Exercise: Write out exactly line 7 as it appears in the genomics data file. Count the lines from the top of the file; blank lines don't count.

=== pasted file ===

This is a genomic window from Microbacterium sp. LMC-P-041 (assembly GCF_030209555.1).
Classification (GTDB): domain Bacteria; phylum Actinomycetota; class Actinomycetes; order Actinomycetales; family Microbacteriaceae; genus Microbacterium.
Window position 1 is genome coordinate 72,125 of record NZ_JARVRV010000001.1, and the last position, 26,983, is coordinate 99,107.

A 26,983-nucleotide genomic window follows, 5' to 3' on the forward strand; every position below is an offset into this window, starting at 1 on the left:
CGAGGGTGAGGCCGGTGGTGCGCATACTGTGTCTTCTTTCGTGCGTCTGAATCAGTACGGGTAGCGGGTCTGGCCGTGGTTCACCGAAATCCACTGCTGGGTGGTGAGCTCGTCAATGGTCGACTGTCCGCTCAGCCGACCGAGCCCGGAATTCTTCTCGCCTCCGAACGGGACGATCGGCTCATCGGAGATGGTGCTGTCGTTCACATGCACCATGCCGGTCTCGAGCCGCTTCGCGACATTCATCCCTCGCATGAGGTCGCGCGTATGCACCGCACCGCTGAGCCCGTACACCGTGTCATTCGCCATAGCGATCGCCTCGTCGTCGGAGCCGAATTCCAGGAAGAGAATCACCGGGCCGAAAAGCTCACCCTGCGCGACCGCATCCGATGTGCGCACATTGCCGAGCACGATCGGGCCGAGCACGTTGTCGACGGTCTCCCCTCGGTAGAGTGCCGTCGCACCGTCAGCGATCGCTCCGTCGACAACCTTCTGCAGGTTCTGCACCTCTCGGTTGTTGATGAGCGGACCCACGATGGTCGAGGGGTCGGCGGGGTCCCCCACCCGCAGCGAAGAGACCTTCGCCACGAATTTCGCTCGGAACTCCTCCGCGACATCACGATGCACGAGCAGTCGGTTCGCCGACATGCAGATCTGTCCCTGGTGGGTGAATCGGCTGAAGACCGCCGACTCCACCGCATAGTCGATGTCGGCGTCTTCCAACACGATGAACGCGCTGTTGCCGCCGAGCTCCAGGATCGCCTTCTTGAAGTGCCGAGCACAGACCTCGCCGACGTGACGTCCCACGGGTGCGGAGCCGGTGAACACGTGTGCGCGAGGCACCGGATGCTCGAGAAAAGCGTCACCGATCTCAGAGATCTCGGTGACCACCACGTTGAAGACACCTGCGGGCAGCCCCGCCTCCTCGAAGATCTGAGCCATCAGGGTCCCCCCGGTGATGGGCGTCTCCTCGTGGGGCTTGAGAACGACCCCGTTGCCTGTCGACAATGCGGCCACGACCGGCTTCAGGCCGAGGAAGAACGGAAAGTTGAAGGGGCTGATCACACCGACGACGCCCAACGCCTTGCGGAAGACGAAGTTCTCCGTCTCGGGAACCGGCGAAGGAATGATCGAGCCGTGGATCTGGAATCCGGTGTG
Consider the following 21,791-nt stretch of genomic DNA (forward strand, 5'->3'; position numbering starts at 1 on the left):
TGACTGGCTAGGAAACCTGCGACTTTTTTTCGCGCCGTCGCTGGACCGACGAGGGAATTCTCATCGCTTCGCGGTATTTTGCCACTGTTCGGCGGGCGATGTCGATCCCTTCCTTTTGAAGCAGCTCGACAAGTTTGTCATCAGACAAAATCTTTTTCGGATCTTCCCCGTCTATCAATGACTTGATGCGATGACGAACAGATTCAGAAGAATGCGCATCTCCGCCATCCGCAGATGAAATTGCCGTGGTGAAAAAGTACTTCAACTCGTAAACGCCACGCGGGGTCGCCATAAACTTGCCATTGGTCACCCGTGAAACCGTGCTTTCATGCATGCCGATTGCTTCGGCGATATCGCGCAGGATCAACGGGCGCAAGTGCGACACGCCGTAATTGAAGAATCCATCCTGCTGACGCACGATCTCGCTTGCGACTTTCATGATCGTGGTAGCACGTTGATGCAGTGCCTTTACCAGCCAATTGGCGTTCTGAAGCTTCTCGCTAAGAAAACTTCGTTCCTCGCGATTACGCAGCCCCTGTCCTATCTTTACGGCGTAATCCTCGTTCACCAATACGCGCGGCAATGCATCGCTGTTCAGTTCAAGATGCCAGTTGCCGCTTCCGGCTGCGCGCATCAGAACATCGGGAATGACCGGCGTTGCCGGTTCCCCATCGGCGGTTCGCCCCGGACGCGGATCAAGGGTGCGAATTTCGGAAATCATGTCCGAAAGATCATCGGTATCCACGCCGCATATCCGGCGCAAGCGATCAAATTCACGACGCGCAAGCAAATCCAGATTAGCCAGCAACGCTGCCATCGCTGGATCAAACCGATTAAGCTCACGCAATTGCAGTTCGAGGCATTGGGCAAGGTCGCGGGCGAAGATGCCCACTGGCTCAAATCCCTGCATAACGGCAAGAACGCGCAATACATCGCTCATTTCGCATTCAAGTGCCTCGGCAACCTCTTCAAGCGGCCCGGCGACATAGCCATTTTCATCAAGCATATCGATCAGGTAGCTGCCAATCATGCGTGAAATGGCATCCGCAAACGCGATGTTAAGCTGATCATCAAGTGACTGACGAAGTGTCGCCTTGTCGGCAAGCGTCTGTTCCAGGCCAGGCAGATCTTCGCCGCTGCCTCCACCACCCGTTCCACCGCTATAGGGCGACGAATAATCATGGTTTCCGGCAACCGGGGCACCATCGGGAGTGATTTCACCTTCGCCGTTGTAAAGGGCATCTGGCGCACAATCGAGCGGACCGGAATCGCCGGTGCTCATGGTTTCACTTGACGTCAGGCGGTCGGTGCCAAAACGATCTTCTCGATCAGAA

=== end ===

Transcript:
TGACTGGCTAGGAAACCTGCGACTTTTTTTCGCGCCGTCGCTGGACCGACGAGGGAATTCTCATCGCTTCGCGGTATTTTGCCACTGTTCGGCGGGCGATGTCGATCCCTTCCTTTTGAAGCAGCTCGACAAGTTTGTCATCAGACAAAATCTTTTTCGGATCTTCCCCGTCTATCAATGACTTGATGCGATGACGAACAGATTCAGAAGAATGCGCATCTCCGCCATCCGCAGATGAAATTGCCGTGGTGAAAAAGTACTTCAACTCGTAAACGCCACGCGGGGTCGCCATAAACTTGCCATTGGTCACCCGTGAAACCGTGCTTTCATGCATGCCGATTGCTTCGGCGATATCGCGCAGGATCAACGGGCGCAAGTGCGACACGCCGTAATTGAAGAATCCATCCTGCTGACGCACGATCTCGCTTGCGACTTTCATGATCGTGGTAGCACGTTGATGCAGTGCCTTTACCAGCCAATTGGCGTTCTGAAGCTTCTCGCTAAGAAAACTTCGTTCCTCGCGATTACGCAGCCCCTGTCCTATCTTTACGGCGTAATCCTCGTTCACCAATACGCGCGGCAATGCATCGCTGTTCAGTTCAAGATGCCAGTTGCCGCTTCCGGCTGCGCGCATCAGAACATCGGGAATGACCGGCGTTGCCGGTTCCCCATCGGCGGTTCGCCCCGGACGCGGATCAAGGGTGCGAATTTCGGAAATCATGTCCGAAAGATCATCGGTATCCACGCCGCATATCCGGCGCAAGCGATCAAATTCACGACGCGCAAGCAAATCCAGATTAGCCAGCAACGCTGCCATCGCTGGATCAAACCGATTAAGCTCACGCAATTGCAGTTCGAGGCATTGGGCAAGGTCGCGGGCGAAGATGCCCACTGGCTCAAATCCCTGCATAACGGCAAGAACGCGCAATACATCGCTCATTTCGCATTCAAGTGCCTCGGCAACCTCTTCAAGCGGCCCGGCGACATAGCCATTTTCATCAAGCATATCGATCAGGTAGCTGCCAATCATGCGTGAAATGGCATCCGCAAACGCGATGTTAAGCTGATCATCAAGTGACTGACGAAGTGTCGCCTTGTCGGCAAGCGTCTGTTCCAGGCCAGGCAGATCTTCGCCGCTGCCTCCACCACCCGTTCCACCGCTATAGGGCGACGAATAATCATGGTTTCCGGCAACCGGGGCACCATCGGGAGTGATTTCACCTTCGCCGTTGTAAAGGGCATCTGGCGCACAATCGAGCGGACCGGAATCGCCGGTGCTCATGGTTTCACTTGACGTCAGGCGGTCGGTGCCAAAACGATCTTCTCGATCAGAA